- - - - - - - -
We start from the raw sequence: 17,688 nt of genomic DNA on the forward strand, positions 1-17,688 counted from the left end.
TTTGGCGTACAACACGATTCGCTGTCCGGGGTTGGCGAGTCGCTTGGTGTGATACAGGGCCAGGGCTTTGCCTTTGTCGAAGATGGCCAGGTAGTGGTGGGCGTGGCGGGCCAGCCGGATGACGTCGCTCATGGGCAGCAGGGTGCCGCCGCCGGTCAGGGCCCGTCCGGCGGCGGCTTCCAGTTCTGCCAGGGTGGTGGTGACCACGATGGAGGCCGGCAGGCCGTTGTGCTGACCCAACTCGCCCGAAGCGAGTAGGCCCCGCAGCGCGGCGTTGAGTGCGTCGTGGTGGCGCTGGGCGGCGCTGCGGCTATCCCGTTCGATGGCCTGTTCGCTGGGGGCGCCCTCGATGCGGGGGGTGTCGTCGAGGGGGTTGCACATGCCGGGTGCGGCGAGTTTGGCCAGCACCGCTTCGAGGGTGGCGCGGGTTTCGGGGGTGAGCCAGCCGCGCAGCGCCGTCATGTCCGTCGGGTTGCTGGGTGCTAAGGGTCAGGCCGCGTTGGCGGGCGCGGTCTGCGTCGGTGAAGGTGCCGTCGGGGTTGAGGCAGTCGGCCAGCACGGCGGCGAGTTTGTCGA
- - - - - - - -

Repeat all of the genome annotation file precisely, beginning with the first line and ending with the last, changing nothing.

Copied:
We start from the raw sequence: 17,688 nt of genomic DNA on the forward strand, positions 1-17,688 counted from the left end.
TTTGGCGTACAACACGATTCGCTGTCCGGGGTTGGCGAGTCGCTTGGTGTGATACAGGGCCAGGGCTTTGCCTTTGTCGAAGATGGCCAGGTAGTGGTGGGCGTGGCGGGCCAGCCGGATGACGTCGCTCATGGGCAGCAGGGTGCCGCCGCCGGTCAGGGCCCGTCCGGCGGCGGCTTCCAGTTCTGCCAGGGTGGTGGTGACCACGATGGAGGCCGGCAGGCCGTTGTGCTGACCCAACTCGCCCGAAGCGAGTAGGCCCCGCAGCGCGGCGTTGAGTGCGTCGTGGTGGCGCTGGGCGGCGCTGCGGCTATCCCGTTCGATGGCCTGTTCGCTGGGGGCGCCCTCGATGCGGGGGGTGTCGTCGAGGGGGTTGCACATGCCGGGTGCGGCGAGTTTGGCCAGCACCGCTTCGAGGGTGGCGCGGGTTTCGGGGGTGAGCCAGCCGCGCAGCGCCGTCATGTCCGTCGGGTTGCTGGGTGCTAAGGGTCAGGCCGCGTTGGCGGGCGCGGTCTGCGTCGGTGAAGGTGCCGTCGGGGTTGAGGCAGTCGGCCAGCACGGCGGCGAGTTTGTCGA